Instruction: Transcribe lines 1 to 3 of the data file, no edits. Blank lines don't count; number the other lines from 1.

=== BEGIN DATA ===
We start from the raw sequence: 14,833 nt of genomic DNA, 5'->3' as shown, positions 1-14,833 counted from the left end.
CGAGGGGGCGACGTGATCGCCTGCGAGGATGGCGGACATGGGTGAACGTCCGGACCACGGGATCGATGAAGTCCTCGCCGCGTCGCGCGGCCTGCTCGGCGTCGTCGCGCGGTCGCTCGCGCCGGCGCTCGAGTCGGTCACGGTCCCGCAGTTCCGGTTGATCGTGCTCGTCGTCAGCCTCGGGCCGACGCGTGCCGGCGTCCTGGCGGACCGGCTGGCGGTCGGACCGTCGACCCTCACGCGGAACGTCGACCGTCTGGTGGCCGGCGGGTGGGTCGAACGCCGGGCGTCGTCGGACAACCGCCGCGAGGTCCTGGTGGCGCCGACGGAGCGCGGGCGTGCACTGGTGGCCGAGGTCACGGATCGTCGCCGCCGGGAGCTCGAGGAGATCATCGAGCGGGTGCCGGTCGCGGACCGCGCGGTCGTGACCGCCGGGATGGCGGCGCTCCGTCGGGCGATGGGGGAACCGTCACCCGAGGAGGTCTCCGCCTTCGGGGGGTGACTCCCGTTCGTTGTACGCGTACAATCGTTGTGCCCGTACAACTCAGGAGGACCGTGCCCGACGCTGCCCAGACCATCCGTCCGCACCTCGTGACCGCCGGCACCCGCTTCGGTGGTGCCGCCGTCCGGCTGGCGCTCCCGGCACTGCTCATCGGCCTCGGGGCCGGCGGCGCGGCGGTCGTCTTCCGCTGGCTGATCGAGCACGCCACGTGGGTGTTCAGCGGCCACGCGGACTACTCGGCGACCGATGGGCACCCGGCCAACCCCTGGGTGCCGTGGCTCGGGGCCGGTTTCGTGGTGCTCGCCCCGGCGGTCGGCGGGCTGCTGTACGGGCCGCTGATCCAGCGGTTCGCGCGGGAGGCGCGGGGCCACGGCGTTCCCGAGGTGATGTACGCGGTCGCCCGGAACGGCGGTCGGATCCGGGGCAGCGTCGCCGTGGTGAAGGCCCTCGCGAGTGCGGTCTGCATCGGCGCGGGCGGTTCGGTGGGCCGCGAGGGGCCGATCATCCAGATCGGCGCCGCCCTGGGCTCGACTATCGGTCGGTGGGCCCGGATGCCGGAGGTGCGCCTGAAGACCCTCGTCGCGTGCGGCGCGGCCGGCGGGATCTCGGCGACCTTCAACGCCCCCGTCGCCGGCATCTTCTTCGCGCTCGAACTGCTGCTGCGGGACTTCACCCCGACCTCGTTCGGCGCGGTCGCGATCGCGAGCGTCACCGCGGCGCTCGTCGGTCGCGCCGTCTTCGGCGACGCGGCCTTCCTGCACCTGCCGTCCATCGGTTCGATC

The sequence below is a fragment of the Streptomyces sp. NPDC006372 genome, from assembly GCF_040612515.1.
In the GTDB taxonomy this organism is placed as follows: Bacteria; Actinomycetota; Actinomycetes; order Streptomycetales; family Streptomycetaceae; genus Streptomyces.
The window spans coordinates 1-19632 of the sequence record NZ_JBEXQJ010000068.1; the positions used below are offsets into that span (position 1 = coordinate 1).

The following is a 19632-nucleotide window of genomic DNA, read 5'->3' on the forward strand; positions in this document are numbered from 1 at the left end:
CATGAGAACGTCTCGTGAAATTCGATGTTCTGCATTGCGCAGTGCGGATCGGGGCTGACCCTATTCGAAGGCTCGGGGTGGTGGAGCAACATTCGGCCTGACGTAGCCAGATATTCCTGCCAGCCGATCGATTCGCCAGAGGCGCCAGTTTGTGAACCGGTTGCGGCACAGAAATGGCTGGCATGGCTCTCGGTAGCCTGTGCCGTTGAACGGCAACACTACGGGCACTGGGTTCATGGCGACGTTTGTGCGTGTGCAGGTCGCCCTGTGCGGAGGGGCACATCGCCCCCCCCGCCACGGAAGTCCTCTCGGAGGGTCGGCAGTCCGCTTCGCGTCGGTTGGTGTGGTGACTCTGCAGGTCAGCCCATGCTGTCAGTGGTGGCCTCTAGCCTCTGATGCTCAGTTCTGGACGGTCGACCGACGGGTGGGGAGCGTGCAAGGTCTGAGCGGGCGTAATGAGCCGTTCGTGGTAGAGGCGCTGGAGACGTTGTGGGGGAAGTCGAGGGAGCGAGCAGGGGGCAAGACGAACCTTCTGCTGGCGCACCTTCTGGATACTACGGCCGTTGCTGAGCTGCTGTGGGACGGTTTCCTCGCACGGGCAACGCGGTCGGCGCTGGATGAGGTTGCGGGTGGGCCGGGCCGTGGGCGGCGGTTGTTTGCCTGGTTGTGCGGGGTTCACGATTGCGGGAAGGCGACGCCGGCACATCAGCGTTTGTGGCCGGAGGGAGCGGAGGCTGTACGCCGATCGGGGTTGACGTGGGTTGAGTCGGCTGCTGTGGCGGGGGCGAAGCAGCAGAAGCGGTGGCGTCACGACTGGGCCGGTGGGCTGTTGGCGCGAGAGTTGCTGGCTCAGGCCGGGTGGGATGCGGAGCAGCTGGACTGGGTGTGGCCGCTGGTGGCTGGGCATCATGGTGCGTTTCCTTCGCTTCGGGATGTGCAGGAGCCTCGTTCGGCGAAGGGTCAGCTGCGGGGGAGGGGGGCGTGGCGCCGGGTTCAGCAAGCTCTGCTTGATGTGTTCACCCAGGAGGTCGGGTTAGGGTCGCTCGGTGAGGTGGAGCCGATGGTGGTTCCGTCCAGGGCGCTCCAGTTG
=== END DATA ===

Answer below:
We start from the raw sequence: 14,833 nt of genomic DNA, 5'->3' as shown, positions 1-14,833 counted from the left end.
CGAGGGGGCGACGTGATCGCCTGCGAGGATGGCGGACATGGGTGAACGTCCGGACCACGGGATCGATGAAGTCCTCGCCGCGTCGCGCGGCCTGCTCGGCGTCGTCGCGCGGTCGCTCGCGCCGGCGCTCGAGTCGGTCACGGTCCCGCAGTTCCGGTTGATCGTGCTCGTCGTCAGCCTCGGGCCGACGCGTGCCGGCGTCCTGGCGGACCGGCTGGCGGTCGGACCGTCGACCCTCACGCGGAACGTCGACCGTCTGGTGGCCGGCGGGTGGGTCGAACGCCGGGCGTCGTCGGACAACCGCCGCGAGGTCCTGGTGGCGCCGACGGAGCGCGGGCGTGCACTGGTGGCCGAGGTCACGGATCGTCGCCGCCGGGAGCTCGAGGAGATCATCGAGCGGGTGCCGGTCGCGGACCGCGCGGTCGTGACCGCCGGGATGGCGGCGCTCCGTCGGGCGATGGGGGAACCGTCACCCGAGGAGGTCTCCGCCTTCGGGGGGTGACTCCCGTTCGTTGTACGCGTACAATCGTTGTGCCCGTACAACTCAGGAGGACCGTGCCCGACGCTGCCCAGACCATCCGTCCGCACCTCGTGACCGCCGGCACCCGCTTCGGTGGTGCCGCCGTCCGGCTGGCGCTCCCGGCACTGCTCATCGGCCTCGGGGCCGGCGGCGCGGCGGTCGTCTTCCGCTGGCTGATCGAGCACGCCACGTGGGTGTTCAGCGGCCACGCGGACTACTCGGCGACCGATGGGCACCCGGCCAACCCCTGGGTGCCGTGGCTCGGGGCCGGTTTCGTGGTGCTCGCCCCGGCGGTCGGCGGGCTGCTGTACGGGCCGCTGATCCAGCGGTTCGCGCGGGAGGCGCGGGGCCACGGCGTTCCCGAGGTGATGTACGCGGTCGCCCGGAACGGCGGTCGGATCCGGGGCAGCGTCGCCGTGGTGAAGGCCCTCGCGAGTGCGGTCTGCATCGGCGCGGGCGGTTCGGTGGGCCGCGAGGGGCCGATCATCCAGATCGGCGCCGCCCTGGGCTCGACTATCGGTCGGTGGGCCCGGATGCCGGAGGTGCGCCTGAAGACCCTCGTCGCGTGCGGCGCGGCCGGCGGGATCTCGGCGACCTTCAACGCCCCCGTCGCCGGCATCTTCTTCGCGCTCGAACTGCTGCTGCGGGACTTCACCCCGACCTCGTTCGGCGCGGTCGCGATCGCGAGCGTCACCGCGGCGCTCGTCGGTCGCGCCGTCTTCGGCGACGCGGCCTTCCTGCACCTGCCGTCCATCGGTTCGATC

The sequence below is a fragment of the Streptomyces sp. NPDC006372 genome, from assembly GCF_040612515.1.